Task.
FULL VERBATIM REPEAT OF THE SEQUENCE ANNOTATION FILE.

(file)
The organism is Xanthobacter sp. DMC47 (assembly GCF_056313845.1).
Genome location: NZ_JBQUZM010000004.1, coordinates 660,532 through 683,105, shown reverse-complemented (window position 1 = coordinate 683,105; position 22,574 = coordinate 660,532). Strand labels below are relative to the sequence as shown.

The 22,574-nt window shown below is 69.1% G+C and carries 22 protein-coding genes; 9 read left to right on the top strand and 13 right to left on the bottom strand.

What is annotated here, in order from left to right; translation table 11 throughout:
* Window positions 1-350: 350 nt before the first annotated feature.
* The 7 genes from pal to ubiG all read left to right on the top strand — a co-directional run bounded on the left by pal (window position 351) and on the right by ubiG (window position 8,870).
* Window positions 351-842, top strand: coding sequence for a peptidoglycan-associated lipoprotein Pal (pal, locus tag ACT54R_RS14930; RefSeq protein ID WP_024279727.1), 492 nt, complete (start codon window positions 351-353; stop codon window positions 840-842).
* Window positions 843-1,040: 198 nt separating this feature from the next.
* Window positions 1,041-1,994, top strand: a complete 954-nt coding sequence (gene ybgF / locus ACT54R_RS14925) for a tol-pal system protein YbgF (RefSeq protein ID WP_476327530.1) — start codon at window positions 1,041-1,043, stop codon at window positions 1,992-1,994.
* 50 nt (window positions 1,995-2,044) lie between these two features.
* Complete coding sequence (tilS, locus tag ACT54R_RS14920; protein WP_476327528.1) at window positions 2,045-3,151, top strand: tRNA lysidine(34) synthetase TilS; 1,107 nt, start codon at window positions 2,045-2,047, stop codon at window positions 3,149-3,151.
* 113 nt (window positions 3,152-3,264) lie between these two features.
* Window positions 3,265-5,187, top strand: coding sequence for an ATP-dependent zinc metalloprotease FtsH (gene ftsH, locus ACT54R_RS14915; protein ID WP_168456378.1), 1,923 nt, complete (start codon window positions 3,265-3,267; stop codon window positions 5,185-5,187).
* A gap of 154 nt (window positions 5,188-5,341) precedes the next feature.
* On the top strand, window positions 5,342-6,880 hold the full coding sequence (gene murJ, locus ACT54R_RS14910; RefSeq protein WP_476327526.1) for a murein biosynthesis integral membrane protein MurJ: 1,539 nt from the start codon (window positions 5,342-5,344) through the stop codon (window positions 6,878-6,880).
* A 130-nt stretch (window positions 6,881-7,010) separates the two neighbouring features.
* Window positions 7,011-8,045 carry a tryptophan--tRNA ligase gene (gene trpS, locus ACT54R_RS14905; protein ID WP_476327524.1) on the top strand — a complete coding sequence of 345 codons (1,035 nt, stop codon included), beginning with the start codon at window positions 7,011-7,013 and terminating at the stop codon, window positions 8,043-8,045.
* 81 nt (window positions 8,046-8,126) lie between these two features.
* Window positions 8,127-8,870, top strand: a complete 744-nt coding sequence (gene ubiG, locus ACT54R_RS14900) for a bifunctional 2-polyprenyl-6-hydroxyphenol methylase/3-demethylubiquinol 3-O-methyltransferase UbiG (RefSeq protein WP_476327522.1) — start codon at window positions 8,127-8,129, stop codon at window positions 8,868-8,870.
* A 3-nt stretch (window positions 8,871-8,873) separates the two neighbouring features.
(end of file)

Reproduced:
The organism is Xanthobacter sp. DMC47 (assembly GCF_056313845.1).
Genome location: NZ_JBQUZM010000004.1, coordinates 660,532 through 683,105, shown reverse-complemented (window position 1 = coordinate 683,105; position 22,574 = coordinate 660,532). Strand labels below are relative to the sequence as shown.

The 22,574-nt window shown below is 69.1% G+C and carries 22 protein-coding genes; 9 read left to right on the top strand and 13 right to left on the bottom strand.

What is annotated here, in order from left to right; translation table 11 throughout:
* Window positions 1-350: 350 nt before the first annotated feature.
* The 7 genes from pal to ubiG all read left to right on the top strand — a co-directional run bounded on the left by pal (window position 351) and on the right by ubiG (window position 8,870).
* Window positions 351-842, top strand: coding sequence for a peptidoglycan-associated lipoprotein Pal (pal, locus tag ACT54R_RS14930; RefSeq protein ID WP_024279727.1), 492 nt, complete (start codon window positions 351-353; stop codon window positions 840-842).
* Window positions 843-1,040: 198 nt separating this feature from the next.
* Window positions 1,041-1,994, top strand: a complete 954-nt coding sequence (gene ybgF / locus ACT54R_RS14925) for a tol-pal system protein YbgF (RefSeq protein ID WP_476327530.1) — start codon at window positions 1,041-1,043, stop codon at window positions 1,992-1,994.
* 50 nt (window positions 1,995-2,044) lie between these two features.
* Complete coding sequence (tilS, locus tag ACT54R_RS14920; protein WP_476327528.1) at window positions 2,045-3,151, top strand: tRNA lysidine(34) synthetase TilS; 1,107 nt, start codon at window positions 2,045-2,047, stop codon at window positions 3,149-3,151.
* 113 nt (window positions 3,152-3,264) lie between these two features.
* Window positions 3,265-5,187, top strand: coding sequence for an ATP-dependent zinc metalloprotease FtsH (gene ftsH, locus ACT54R_RS14915; protein ID WP_168456378.1), 1,923 nt, complete (start codon window positions 3,265-3,267; stop codon window positions 5,185-5,187).
* A gap of 154 nt (window positions 5,188-5,341) precedes the next feature.
* On the top strand, window positions 5,342-6,880 hold the full coding sequence (gene murJ, locus ACT54R_RS14910; RefSeq protein WP_476327526.1) for a murein biosynthesis integral membrane protein MurJ: 1,539 nt from the start codon (window positions 5,342-5,344) through the stop codon (window positions 6,878-6,880).
* A 130-nt stretch (window positions 6,881-7,010) separates the two neighbouring features.
* Window positions 7,011-8,045 carry a tryptophan--tRNA ligase gene (gene trpS, locus ACT54R_RS14905; protein ID WP_476327524.1) on the top strand — a complete coding sequence of 345 codons (1,035 nt, stop codon included), beginning with the start codon at window positions 7,011-7,013 and terminating at the stop codon, window positions 8,043-8,045.
* 81 nt (window positions 8,046-8,126) lie between these two features.
* Window positions 8,127-8,870, top strand: a complete 744-nt coding sequence (gene ubiG, locus ACT54R_RS14900) for a bifunctional 2-polyprenyl-6-hydroxyphenol methylase/3-demethylubiquinol 3-O-methyltransferase UbiG (RefSeq protein WP_476327522.1) — start codon at window positions 8,127-8,129, stop codon at window positions 8,868-8,870.
* A 3-nt stretch (window positions 8,871-8,873) separates the two neighbouring features.